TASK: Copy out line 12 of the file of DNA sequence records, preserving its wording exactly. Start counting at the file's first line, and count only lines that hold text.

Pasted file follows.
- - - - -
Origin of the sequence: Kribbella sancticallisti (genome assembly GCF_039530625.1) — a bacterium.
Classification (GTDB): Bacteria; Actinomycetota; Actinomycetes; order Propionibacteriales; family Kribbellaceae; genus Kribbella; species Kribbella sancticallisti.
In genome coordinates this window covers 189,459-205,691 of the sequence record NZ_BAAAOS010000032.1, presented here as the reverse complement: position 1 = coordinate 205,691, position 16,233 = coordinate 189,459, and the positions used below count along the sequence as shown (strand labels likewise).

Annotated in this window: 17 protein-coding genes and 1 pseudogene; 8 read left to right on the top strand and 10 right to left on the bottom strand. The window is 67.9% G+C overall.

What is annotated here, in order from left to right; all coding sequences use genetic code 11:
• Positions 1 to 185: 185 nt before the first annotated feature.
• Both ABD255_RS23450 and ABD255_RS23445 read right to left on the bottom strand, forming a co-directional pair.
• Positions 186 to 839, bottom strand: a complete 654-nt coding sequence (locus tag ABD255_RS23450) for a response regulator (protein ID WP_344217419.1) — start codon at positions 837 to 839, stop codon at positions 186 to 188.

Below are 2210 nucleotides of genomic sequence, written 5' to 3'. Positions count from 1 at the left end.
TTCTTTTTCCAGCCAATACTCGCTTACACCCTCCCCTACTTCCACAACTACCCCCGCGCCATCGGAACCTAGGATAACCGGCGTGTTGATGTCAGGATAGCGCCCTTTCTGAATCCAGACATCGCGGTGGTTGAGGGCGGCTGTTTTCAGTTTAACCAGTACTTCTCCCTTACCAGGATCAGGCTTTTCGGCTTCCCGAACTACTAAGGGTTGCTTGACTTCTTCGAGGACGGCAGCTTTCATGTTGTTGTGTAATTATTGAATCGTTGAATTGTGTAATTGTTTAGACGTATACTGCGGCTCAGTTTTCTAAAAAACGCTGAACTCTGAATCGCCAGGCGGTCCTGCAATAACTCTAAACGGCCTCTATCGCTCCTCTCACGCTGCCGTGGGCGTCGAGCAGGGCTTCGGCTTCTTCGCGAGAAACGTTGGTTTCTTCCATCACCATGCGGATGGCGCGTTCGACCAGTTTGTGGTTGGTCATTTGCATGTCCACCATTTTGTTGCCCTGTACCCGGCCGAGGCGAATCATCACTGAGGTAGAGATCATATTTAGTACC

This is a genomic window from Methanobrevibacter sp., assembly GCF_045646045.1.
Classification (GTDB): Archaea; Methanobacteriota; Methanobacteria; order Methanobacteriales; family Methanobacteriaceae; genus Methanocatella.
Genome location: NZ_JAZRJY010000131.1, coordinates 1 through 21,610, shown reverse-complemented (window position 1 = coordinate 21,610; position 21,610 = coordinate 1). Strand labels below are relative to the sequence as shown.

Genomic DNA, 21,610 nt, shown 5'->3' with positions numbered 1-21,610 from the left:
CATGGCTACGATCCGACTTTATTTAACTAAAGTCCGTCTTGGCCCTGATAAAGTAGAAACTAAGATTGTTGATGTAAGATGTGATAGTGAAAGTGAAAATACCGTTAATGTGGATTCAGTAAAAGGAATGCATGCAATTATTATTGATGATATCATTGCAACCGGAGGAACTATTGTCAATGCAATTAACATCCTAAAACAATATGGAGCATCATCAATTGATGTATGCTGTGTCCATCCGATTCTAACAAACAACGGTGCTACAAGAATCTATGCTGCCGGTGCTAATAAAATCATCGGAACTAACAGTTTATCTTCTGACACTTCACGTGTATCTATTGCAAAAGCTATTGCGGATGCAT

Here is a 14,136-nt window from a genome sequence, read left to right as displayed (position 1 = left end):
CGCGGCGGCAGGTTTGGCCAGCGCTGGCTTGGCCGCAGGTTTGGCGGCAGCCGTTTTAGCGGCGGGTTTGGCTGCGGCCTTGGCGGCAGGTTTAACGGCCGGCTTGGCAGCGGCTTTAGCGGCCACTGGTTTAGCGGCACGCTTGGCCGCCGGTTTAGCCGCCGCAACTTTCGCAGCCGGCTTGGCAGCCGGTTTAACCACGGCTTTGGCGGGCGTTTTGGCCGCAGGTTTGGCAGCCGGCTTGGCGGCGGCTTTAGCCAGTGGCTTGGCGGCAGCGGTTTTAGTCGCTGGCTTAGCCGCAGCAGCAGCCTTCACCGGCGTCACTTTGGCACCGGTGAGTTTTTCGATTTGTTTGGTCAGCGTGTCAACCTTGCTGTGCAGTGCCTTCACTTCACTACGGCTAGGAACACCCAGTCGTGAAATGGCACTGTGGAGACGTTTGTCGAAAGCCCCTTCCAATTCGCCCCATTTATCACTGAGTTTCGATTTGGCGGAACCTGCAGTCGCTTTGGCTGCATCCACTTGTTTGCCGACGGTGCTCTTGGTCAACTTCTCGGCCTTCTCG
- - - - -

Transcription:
Classification (GTDB): Archaea; Methanobacteriota; Methanobacteria; order Methanobacteriales; family Methanobacteriaceae; genus Methanocatella.